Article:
[ UK /ɒbzˈɜːvəns/ ]
[ US /əbˈzɝvəns/ ]
  1. the act of noticing or paying attention
    he escaped the notice of the police
  2. the act of observing; taking a patient look
  3. a formal event performed on a special occasion
    a ceremony commemorating Pearl Harbor
  4. conformity with law or custom or practice etc.
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How To Use observance In A Sentence

  • The Hindu fakir would sit for days without food or water, or bury himself alive as a kind of spiritual observance, a separation of mind from body.
  • Croi from time immemorial had been renowned for its devout and strict observance of papistic rites and ceremonies; the Counts of Nassau had gone over to the new sect -- sufficient reasons why Philip of Croi, Duke of Arschot, should prefer a party which placed him the most decidedly in opposition to the Prince of Orange. History of the Revolt of the Netherlands — Volume 02
  • What did Woodsmall think about this denial of basic human rights on the basis of religious observances?
  • But the soldier, who, with proper military observance, continued to have his eye and attention fixed on the Emperor, as the prince whom he was bound to answer or to serve, saw none of the hints, which Achilles at length suffered to become so broad, that Zosimus and the Protospathaire exchanged expressive glances, as calling on each other to notice the by-play of the leader of the Varangians. Count Robert of Paris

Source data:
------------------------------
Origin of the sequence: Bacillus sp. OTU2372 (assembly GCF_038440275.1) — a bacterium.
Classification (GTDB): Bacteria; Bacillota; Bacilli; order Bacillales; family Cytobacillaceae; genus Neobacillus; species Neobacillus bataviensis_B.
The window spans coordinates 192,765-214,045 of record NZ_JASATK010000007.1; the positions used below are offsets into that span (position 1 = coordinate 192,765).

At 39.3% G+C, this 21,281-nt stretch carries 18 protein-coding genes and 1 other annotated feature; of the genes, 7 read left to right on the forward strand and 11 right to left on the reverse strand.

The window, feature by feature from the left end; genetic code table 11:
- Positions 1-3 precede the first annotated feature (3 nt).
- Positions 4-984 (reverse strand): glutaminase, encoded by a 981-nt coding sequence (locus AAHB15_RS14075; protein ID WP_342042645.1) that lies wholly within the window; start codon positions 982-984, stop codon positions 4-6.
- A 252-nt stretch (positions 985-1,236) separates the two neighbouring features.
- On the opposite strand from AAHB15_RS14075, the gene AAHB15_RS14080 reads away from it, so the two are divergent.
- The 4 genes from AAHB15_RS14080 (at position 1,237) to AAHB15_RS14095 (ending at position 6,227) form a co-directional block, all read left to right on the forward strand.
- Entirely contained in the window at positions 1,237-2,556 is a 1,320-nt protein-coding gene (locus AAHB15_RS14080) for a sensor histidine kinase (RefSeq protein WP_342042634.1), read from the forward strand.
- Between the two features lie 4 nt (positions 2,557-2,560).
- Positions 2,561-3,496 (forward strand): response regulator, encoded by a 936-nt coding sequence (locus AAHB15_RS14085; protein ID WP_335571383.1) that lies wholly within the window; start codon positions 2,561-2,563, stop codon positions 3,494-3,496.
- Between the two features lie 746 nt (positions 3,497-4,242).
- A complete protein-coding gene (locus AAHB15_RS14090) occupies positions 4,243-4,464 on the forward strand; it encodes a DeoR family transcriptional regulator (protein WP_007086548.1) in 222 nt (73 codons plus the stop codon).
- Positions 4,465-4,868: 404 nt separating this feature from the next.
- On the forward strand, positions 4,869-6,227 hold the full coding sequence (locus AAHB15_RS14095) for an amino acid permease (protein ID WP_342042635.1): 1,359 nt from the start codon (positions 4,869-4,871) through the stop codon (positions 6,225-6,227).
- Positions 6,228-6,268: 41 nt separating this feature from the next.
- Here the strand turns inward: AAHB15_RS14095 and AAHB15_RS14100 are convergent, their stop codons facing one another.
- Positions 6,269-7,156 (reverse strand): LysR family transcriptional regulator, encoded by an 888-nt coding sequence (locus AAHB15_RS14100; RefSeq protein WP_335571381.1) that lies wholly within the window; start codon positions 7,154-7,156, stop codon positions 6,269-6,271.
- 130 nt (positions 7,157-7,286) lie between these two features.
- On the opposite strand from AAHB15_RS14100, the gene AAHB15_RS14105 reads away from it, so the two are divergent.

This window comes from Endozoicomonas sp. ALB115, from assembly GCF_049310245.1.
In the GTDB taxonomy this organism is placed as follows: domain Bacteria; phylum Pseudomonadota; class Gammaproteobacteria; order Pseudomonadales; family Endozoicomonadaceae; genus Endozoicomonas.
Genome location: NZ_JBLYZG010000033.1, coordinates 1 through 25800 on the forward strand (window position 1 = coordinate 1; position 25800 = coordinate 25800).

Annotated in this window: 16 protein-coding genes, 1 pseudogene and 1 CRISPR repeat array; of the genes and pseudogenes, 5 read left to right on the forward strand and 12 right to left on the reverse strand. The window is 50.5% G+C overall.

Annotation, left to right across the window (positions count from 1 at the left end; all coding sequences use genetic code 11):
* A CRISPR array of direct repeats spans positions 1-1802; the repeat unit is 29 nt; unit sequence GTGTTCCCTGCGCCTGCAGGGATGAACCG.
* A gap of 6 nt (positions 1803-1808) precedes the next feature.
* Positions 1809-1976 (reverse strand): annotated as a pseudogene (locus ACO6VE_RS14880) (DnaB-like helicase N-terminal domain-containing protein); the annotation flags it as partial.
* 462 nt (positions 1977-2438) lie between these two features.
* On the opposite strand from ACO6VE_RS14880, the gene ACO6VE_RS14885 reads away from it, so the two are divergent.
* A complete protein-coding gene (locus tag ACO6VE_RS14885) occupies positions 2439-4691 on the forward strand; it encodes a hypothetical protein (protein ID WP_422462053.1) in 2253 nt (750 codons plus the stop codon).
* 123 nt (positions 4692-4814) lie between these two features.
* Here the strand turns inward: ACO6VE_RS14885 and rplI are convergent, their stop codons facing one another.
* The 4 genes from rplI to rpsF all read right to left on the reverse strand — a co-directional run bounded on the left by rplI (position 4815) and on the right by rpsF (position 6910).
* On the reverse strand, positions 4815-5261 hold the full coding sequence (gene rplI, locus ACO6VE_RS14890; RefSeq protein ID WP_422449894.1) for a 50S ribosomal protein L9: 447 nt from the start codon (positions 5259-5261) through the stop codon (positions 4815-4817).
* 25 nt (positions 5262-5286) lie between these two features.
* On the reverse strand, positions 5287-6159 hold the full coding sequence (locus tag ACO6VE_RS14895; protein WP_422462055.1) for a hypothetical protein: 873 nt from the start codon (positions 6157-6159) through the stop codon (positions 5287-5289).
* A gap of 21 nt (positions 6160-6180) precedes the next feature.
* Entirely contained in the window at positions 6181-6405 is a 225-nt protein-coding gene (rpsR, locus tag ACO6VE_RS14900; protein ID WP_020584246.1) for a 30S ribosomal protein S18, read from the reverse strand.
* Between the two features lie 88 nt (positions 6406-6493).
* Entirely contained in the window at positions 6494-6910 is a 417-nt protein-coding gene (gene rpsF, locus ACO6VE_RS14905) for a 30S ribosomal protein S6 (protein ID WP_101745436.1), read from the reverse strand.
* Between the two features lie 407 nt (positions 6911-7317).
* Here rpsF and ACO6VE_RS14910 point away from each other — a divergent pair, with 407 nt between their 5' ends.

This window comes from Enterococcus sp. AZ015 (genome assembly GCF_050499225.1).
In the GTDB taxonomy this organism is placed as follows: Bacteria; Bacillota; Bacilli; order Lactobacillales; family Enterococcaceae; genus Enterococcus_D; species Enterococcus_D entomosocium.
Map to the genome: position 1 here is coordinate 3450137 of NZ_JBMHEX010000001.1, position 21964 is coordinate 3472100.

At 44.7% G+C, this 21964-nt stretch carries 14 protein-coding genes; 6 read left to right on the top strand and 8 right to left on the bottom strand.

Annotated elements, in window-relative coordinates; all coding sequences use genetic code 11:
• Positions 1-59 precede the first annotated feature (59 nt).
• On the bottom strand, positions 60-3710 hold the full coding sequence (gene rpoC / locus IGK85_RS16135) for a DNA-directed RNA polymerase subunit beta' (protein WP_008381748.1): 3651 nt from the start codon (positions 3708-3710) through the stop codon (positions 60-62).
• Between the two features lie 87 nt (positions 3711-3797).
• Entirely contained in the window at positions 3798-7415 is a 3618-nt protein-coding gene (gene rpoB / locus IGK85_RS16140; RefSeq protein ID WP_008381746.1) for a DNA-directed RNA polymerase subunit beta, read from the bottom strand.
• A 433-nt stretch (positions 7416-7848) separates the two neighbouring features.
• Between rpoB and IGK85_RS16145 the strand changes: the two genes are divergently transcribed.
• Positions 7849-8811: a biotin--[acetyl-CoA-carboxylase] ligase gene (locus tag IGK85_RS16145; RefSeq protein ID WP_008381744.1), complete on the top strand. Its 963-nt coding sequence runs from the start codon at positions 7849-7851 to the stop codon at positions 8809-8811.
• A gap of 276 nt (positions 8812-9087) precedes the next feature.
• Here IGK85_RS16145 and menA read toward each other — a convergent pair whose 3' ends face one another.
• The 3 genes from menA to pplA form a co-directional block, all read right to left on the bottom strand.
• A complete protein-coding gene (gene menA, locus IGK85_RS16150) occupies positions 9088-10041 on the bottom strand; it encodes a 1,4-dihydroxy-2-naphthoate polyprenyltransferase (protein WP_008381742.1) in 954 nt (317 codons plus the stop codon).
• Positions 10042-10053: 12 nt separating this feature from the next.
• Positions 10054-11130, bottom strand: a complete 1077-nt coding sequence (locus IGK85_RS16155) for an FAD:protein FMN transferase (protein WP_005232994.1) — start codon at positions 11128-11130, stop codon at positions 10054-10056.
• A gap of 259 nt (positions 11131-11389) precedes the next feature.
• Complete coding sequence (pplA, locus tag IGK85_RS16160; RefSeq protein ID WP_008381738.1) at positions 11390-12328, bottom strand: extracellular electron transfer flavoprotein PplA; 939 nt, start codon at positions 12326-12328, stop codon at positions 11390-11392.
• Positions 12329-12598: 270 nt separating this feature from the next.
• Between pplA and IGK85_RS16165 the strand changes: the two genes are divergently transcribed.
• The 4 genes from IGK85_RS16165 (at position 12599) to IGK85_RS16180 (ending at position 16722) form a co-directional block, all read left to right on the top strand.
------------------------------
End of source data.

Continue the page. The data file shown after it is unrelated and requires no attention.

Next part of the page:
• In 1776 Cagliostro and his wife were in London, where "Cagliostro" became a Freemason, joining a lodge connected with "The Order of Strict Observance," a secret society incorporated with Freemasonry, and which (on the Continent, at least) was concerned largely with occult subjects. Alchemy: Ancient and Modern
  • Hearing the Lord's voice takes us beyond mere religious profession or formal observances.
  • There are three traditional focuses for our Lenten observance and they are prayer, fasting and almsgiving.
  • They extended to religious observance and penance, or expiation, though in the later period there is a tendency to concentrate on what looks more today, in the west, like law.
  • Harmartolos was a term taken from archery, meaning to miss the target: in this context it simply means someone who does not adhere to the Jewish law or ritual observances—either because he or she has failed to keep the prescribed practices, or because he or she is not Jewish at all14. The Templar Revelation
  • In the management of its global operations, IBM the world's largest computer maker has been well known for its strict observance of clean business ethics.
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